The Purdue College of Pharmacy honors and recognizes the outstanding research and scholarship generated by our faculty. This publication highlight recognizes Dr. Rodolfo Pinal, for the recent publication, "Tunable Drug Release Rate Using Modular Oral Dosage Forms" which can be read in Pharmaceutics (July, 2023; DOI: 10.3390/pharmaceutics15071905).
Patient-centric medications are around the corner, said a Purdue University Associate Professor of Industrial and Molecular Pharmaceutics.
Rodolfo Pinal recently published a study in Pharmaceutics titled, “Tunable Drug Release Rate Using Modular Oral Dosage Forms,” focused on the opportunities available by applying pharmaceutical manufacturing technologies to fulfill patient-centric pharmacotherapy needs.
In other words, medications could be customized to release according to a patient’s unique metabolism.
“In the same way food is not metabolized in exactly the same way by different people, drugs in the body are not processed in exactly the same way by every patient,” he said. “One patient can be a slow metabolizer, while another one can be an ultra-fast metabolizer of the same drug. We make oral dosage forms tunable to the needs of individual patients by assembling modules in similar fashion as stacking Lego pieces. Depending on the number, type and order in which modules are stacked, it is possible to readily adjust the dose and speed of release of the drug to match what works best for the individual patient.”
Pinal said the modules used in this study are drug-carrying pharmaceutical films with different speeds of drug release, cut into stackable circular wafers. This makes it possible to tailor the dose and speed-of-release, with high consistency within each specific design.
The current one-dose-fits-all approach to pharmacotherapy dates back to the early 1950s, before the DNA structure was completely clear. Pinal said the prevailing approach is becoming scientifically obsolete for a growing number of therapies. The hangup to moving toward more customized therapies is a gap that exists between biomedical sciences and pharmaceutical manufacturing.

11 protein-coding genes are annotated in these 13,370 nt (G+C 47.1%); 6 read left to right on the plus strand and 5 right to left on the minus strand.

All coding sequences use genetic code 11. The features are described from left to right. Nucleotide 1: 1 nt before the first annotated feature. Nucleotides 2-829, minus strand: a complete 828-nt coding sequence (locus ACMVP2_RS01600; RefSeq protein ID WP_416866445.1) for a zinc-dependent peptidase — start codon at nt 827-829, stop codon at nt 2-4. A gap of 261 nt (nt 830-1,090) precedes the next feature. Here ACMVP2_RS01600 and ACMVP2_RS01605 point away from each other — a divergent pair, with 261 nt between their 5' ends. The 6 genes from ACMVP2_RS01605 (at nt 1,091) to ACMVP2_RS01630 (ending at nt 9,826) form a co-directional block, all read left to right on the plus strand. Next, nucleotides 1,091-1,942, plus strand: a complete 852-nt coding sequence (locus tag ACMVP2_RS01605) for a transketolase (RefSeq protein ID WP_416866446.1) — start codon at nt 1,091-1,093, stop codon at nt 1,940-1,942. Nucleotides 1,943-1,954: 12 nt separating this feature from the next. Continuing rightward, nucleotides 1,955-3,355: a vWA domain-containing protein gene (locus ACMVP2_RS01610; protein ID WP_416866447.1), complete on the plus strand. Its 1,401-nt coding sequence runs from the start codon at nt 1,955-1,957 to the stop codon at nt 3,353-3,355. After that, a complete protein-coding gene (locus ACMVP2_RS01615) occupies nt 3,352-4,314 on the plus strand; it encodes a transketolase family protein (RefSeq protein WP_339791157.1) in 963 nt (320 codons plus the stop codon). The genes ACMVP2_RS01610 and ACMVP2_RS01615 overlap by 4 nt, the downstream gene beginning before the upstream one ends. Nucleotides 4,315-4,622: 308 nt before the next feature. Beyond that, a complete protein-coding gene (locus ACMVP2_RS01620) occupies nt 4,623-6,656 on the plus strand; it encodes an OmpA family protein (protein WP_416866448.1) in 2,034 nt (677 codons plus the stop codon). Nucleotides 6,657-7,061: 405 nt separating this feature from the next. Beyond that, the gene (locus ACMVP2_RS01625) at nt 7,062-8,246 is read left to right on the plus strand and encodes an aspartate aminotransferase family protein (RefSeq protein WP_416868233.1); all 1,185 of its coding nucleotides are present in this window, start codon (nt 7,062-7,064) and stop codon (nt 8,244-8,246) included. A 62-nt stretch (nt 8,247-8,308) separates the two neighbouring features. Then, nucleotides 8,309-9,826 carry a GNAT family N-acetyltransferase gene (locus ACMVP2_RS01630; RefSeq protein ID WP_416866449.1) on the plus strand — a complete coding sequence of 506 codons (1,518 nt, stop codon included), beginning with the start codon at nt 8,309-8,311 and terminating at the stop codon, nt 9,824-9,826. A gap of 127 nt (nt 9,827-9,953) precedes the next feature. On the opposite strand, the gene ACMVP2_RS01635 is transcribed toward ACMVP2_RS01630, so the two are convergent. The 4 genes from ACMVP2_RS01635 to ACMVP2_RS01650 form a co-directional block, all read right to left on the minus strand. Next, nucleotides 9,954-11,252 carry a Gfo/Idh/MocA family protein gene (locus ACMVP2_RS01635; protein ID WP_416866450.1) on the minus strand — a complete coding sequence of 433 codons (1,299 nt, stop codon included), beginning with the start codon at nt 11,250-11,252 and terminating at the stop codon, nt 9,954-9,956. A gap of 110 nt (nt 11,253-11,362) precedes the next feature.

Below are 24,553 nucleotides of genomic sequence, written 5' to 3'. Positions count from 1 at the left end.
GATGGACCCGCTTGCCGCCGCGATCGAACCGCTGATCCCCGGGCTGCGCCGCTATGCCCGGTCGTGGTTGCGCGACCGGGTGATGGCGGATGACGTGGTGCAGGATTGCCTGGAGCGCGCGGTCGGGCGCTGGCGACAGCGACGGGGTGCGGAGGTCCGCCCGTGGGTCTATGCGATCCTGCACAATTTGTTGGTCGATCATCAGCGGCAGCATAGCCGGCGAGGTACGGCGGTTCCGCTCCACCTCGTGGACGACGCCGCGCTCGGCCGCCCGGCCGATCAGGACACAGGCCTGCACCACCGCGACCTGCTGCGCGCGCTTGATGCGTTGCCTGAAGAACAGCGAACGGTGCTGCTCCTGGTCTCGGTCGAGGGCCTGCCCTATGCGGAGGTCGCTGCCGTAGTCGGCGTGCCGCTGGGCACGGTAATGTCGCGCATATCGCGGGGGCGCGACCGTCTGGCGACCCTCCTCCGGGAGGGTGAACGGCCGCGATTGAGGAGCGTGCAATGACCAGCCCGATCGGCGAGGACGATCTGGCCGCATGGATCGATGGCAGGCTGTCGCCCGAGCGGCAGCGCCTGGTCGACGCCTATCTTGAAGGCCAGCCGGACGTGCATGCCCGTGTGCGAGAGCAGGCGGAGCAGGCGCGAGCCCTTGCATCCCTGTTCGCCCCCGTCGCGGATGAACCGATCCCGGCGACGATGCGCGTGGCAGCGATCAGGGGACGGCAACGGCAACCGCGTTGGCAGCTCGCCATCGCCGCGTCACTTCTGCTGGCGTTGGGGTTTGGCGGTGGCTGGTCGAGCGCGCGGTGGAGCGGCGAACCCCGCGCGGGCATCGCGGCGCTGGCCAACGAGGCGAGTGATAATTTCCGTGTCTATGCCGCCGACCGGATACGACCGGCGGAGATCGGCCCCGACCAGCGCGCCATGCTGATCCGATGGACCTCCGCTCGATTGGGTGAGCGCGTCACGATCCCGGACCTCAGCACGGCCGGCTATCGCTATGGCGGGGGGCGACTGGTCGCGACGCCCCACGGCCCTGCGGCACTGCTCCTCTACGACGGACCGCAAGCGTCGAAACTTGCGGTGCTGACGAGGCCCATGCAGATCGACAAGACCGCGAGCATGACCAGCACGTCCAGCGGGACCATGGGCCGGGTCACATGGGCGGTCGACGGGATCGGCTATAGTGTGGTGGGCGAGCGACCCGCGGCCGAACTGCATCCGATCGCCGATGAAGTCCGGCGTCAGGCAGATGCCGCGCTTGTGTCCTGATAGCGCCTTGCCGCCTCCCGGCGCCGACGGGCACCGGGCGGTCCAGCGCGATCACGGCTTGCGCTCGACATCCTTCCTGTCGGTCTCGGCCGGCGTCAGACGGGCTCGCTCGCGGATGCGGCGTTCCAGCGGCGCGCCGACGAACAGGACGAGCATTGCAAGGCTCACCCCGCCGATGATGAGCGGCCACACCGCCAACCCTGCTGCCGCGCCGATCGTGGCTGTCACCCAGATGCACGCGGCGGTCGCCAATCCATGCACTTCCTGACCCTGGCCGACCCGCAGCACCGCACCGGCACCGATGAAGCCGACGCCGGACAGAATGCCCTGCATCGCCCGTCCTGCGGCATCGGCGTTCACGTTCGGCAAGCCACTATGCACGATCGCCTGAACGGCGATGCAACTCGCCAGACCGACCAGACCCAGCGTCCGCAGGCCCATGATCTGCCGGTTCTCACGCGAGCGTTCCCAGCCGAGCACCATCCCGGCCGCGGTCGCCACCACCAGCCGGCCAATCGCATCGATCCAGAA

“While the astounding advances in biomedical sciences have taught us much about inter-patient variability in quantitative ways, there is a mismatch with advances in industrial pharmaceutical manufacturing, which has brought improved processes for, and high consistency in, the final one-size-fits-all product,” he said.
The question Pinal seeks to answer is whether it’s possible to bridge that gap in a way that offers better therapy to each patient.
“Every pharmacist and pharmaceutical scientist has an important—even if small—part to play in bringing the best possible therapy to every patient,” he said. “Patient-centric pharmacotherapy is an essential component of the best therapy. Ways to manufacture patient-centric oral dosage forms is one of the many aspects that need to be covered. My research reveals one practicable approach.”
Looking ahead, Pinal said he and his collaborators will move forward in two fronts—deployment and technology.
When it comes to deployment, the modules do not have to be films; modules can be 3D printed layers, increasing efficiency and flexibility. The Purdue College of Pharmacy’s Department of Industrial and Molecular Pharmaceutics has established a collaboration with Aprecia Pharmaceuticals—the only pharmaceutical company in the world with an FDA approved product manufactured by 3D printing. The plan is to pursue a proof-of-concept product for clinical use, likely for pediatric patients.
On the technology front, he said this publication merely presents the simplest possible application of the modular dosage forms approach.
“Additional functionalities, such as solubilizers, absorption enhancers, disintegrants, as well as attributes—such as combination products for the elderly—are aspects for future investigation,” Pinal said.
Pinal’s collaborators on this study were Zhuolin Cong, visiting student from Shenyang Pharmaceutical University in China; Jasmine Liang, PharmD student researcher in the Purdue College of Pharmacy; and Evan Liechty, undergraduate researcher from Purdue’s Department of Chemical Engineering.